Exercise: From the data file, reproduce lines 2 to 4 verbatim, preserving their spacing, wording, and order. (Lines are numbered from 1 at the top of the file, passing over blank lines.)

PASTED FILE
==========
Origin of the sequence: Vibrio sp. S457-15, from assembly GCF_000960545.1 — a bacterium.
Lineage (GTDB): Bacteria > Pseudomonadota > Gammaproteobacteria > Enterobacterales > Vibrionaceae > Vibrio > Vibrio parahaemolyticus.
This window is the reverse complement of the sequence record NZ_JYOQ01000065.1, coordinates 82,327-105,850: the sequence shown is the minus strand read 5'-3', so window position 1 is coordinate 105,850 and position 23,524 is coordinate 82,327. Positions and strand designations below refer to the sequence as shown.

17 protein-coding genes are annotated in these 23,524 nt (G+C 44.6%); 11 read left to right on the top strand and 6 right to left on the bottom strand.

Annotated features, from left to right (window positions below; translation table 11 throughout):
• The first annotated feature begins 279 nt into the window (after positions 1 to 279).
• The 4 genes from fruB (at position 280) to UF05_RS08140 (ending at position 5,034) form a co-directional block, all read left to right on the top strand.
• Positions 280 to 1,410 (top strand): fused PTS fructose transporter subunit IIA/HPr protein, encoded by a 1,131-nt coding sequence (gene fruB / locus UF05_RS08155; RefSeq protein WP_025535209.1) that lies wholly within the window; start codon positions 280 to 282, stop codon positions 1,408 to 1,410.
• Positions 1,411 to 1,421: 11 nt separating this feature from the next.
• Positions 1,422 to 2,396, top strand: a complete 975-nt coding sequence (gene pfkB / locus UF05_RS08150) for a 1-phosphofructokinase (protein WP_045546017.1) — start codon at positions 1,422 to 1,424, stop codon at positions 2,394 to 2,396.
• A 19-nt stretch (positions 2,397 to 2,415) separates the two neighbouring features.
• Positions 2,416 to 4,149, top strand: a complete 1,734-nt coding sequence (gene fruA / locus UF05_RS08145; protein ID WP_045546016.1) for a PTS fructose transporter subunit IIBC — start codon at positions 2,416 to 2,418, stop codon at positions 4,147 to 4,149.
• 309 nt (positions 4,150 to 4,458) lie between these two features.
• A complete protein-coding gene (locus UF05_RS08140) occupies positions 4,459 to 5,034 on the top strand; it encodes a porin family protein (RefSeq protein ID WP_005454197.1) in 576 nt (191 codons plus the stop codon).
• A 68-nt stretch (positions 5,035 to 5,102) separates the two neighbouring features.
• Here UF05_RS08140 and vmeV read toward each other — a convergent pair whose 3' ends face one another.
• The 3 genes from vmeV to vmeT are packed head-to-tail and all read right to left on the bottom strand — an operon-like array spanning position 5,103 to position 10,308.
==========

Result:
Lineage (GTDB): Bacteria > Pseudomonadota > Gammaproteobacteria > Enterobacterales > Vibrionaceae > Vibrio > Vibrio parahaemolyticus.
This window is the reverse complement of the sequence record NZ_JYOQ01000065.1, coordinates 82,327-105,850: the sequence shown is the minus strand read 5'-3', so window position 1 is coordinate 105,850 and position 23,524 is coordinate 82,327. Positions and strand designations below refer to the sequence as shown.

17 protein-coding genes are annotated in these 23,524 nt (G+C 44.6%); 11 read left to right on the top strand and 6 right to left on the bottom strand.